Do you ever feel that no matter how much you feed your child, they will always find room for a snack? Even when they’ve announced they were “full” an hour ago, after lunch?
As a nutritionist this is something that often comes up in my workshops as parents worry about why their child won’t finish their meal, yet is “starving” only a short time later and rummaging through the pantry or fridge. Families fear that they have created a little “snack” monster and are confused about the cause and don’t know how to break the cycle in a healthy, nutritious and stress-free way.
While there can be many different causes for continual snacking, such as not filling up properly at mealtimes and even consuming too much sugar, there are a few simple tips and strategies that I always encourage, to help put an end to the constant pleas for food.
For a healthy, delicious and adorable treat, Mandy Sacher from The Wholesome Child runs us through how to make bliss balls. They’re surprisingly easy.
The sugar-hunger connection.
Sugar is hiding everywhere- often in foods considered “healthy”. Soups, pasta sauces, yoghurt pouches, bagels and muesli bars can all contain significant amounts of sugar. Consuming too much sugar on a daily basis can throw your child’s appetite out of whack and may result in frequent snacking. I go into depth about sugar in my book, Wholesome Child: A Complete Nutrition Guide and Cookbook.
Refined sugar is stripped of fibre, vitamins and minerals, offering no nutrient value and ‘empty’ calories – which can also reduce satiation after eating. When a little one eats an excess of sugar, it can cause an imbalance in blood sugar levels – sugar highs followed by sugar lows and the need for more sweet food. Simply reducing sugar from your child’s diet can help to stabilise blood sugar levels and help a child to feel more satiated (meaning less snacking).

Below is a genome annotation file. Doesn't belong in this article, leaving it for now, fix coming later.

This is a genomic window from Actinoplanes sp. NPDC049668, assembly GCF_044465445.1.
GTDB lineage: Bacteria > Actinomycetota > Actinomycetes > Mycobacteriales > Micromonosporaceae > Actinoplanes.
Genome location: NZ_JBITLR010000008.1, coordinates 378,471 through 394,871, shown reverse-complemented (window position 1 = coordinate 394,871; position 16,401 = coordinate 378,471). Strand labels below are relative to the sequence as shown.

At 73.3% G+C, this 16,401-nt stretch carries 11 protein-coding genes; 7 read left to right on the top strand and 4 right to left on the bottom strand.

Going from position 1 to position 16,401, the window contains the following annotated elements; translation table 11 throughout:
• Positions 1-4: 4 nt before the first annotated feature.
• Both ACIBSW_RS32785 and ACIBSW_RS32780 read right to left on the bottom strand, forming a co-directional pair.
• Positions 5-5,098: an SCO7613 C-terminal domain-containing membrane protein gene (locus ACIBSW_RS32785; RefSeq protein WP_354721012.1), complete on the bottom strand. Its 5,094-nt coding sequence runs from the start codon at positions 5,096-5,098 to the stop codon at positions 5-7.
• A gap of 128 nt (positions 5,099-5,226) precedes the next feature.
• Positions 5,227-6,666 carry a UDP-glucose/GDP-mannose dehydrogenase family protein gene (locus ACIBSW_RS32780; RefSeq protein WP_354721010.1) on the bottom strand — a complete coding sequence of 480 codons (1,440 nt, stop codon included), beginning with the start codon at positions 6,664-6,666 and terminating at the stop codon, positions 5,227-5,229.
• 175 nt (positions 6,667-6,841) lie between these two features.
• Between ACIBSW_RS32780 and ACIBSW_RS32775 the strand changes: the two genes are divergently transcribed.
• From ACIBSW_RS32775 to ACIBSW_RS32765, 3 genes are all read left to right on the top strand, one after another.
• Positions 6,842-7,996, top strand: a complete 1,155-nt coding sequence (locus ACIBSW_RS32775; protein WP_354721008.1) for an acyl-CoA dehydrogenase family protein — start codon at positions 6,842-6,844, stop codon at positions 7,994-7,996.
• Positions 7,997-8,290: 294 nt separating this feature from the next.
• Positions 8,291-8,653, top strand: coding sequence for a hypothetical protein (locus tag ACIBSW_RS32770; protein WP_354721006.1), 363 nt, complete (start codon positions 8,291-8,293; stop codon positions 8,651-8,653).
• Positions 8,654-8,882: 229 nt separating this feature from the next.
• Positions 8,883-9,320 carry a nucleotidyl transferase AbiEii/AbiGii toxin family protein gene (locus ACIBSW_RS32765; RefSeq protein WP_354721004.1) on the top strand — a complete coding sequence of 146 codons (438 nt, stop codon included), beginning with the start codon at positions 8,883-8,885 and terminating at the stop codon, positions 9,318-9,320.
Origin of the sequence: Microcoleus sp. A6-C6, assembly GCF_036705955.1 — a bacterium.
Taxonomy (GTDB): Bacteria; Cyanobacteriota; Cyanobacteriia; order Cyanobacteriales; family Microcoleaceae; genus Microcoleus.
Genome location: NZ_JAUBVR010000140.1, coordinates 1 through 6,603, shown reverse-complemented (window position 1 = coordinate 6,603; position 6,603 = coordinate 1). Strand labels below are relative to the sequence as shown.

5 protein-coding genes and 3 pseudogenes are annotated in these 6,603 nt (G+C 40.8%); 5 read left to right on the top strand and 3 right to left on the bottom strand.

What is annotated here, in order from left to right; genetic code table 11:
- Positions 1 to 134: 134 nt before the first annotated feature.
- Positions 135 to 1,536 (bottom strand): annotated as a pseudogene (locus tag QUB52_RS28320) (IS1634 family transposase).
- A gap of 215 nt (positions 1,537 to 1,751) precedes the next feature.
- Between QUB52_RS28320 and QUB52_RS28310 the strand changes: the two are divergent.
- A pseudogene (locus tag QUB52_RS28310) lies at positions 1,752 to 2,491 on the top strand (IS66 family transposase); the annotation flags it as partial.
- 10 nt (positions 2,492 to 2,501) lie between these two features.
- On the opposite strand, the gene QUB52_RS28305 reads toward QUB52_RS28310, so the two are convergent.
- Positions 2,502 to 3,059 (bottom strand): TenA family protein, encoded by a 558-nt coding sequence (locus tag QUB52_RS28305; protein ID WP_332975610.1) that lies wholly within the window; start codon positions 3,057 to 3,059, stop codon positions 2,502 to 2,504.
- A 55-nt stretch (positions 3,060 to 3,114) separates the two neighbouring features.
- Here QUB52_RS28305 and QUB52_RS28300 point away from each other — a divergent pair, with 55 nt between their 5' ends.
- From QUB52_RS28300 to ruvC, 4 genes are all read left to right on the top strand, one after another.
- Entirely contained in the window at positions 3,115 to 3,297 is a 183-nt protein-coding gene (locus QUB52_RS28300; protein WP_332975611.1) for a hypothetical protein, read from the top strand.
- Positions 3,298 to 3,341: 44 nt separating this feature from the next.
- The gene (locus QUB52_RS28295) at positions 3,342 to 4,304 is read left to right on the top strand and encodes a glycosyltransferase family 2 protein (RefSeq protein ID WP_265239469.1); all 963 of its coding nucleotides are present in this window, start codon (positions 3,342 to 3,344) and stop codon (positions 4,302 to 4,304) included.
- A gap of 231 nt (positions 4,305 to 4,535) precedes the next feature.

In order to identify if your child’s eating too much sugar, it’s important to understand how to read nutritional information and start to read the labels of your family’s favourite staples. We expect to find sugar at a children’s birthday party but it’s often a surprise to find it hiding in a chicken marinade or vegetable soup. I go into depth in my book about how to read the nutritional panel, but put simply, try and choose products with less than five grams of added sugar per 100 grams.
Create structured mealtimes.
Establishing a structure around mealtimes will not only allow you to plan what your family will be eating, but it will also offer your child consistency. Use a weekly meal planner and get your children involved with planning their breakfasts, lunches and dinners (not to mention choosing some nutrient-dense snacks too).
Including them in the planning will give them a sense of autonomy and control – making them more likely to consume the meal or snack with fewer complaints and also helping to reduce dinnertime tantrums.